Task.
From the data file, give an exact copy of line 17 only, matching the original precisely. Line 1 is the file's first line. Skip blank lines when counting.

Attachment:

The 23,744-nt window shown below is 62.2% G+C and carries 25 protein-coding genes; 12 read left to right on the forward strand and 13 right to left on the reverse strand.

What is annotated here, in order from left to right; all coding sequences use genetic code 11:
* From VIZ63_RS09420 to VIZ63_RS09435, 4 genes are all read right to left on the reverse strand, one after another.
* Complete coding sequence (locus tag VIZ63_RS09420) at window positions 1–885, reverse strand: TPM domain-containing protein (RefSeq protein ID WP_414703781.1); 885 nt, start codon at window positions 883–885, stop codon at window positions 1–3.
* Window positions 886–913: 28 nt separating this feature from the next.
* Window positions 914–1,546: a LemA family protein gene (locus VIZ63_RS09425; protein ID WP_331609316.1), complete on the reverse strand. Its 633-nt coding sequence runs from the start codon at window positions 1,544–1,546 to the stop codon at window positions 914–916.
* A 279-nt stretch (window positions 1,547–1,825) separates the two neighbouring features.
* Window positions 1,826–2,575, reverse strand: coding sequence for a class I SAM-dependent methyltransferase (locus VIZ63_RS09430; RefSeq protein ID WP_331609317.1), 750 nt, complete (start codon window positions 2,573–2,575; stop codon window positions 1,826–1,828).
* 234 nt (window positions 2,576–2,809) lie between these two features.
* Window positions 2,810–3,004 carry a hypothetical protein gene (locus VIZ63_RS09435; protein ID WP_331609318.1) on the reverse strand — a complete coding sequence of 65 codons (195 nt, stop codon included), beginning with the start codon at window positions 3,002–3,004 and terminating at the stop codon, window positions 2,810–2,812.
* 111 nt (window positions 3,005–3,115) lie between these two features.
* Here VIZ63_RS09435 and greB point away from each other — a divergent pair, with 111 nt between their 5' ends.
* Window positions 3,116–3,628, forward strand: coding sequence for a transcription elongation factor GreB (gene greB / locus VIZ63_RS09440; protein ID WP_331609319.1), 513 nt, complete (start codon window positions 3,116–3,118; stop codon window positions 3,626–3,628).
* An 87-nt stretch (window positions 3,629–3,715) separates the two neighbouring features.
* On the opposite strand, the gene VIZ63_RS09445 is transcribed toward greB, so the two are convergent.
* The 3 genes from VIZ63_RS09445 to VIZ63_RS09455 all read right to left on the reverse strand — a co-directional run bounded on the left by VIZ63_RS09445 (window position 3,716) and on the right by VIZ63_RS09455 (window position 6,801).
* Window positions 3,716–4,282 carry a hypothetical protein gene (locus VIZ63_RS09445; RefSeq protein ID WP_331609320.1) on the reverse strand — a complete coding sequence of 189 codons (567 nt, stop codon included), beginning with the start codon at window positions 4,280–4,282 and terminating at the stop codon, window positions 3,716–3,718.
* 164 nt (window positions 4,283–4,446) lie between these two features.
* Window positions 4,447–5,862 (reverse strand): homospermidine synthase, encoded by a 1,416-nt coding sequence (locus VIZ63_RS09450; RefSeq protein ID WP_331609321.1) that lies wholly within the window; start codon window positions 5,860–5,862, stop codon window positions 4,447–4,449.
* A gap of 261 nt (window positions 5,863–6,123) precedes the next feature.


* Window positions 3,716–4,282 carry a hypothetical protein gene (locus VIZ63_RS09445; RefSeq protein ID WP_331609320.1) on the reverse strand — a complete coding sequence of 189 codons (567 nt, stop codon included), beginning with the start codon at window positions 4,280–4,282 and terminating at the stop codon, window positions 3,716–3,718.